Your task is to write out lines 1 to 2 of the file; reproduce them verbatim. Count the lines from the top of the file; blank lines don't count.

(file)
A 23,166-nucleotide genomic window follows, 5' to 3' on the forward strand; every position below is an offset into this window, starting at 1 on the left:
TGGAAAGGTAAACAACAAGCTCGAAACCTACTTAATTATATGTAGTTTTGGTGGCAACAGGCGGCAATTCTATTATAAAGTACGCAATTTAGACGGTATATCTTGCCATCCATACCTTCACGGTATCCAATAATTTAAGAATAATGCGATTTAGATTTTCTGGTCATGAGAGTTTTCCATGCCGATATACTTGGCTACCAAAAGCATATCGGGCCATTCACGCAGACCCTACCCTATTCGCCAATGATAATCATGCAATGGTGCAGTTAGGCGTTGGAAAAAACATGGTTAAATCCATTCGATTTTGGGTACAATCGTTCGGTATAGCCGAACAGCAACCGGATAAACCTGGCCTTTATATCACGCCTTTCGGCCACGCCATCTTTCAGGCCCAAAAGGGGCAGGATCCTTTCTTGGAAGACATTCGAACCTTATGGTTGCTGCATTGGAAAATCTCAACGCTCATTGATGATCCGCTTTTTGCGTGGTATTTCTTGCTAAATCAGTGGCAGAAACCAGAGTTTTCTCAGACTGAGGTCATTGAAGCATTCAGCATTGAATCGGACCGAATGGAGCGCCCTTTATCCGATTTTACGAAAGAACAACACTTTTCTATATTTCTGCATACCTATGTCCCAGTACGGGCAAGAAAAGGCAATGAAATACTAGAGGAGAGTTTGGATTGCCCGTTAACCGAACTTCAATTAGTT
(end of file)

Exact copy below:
A 23,166-nucleotide genomic window follows, 5' to 3' on the forward strand; every position below is an offset into this window, starting at 1 on the left:
TGGAAAGGTAAACAACAAGCTCGAAACCTACTTAATTATATGTAGTTTTGGTGGCAACAGGCGGCAATTCTATTATAAAGTACGCAATTTAGACGGTATATCTTGCCATCCATACCTTCACGGTATCCAATAATTTAAGAATAATGCGATTTAGATTTTCTGGTCATGAGAGTTTTCCATGCCGATATACTTGGCTACCAAAAGCATATCGGGCCATTCACGCAGACCCTACCCTATTCGCCAATGATAATCATGCAATGGTGCAGTTAGGCGTTGGAAAAAACATGGTTAAATCCATTCGATTTTGGGTACAATCGTTCGGTATAGCCGAACAGCAACCGGATAAACCTGGCCTTTATATCACGCCTTTCGGCCACGCCATCTTTCAGGCCCAAAAGGGGCAGGATCCTTTCTTGGAAGACATTCGAACCTTATGGTTGCTGCATTGGAAAATCTCAACGCTCATTGATGATCCGCTTTTTGCGTGGTATTTCTTGCTAAATCAGTGGCAGAAACCAGAGTTTTCTCAGACTGAGGTCATTGAAGCATTCAGCATTGAATCGGACCGAATGGAGCGCCCTTTATCCGATTTTACGAAAGAACAACACTTTTCTATATTTCTGCATACCTATGTCCCAGTACGGGCAAGAAAAGGCAATGAAATACTAGAGGAGAGTTTGGATTGCCCGTTAACCGAACTTCAATTAGTT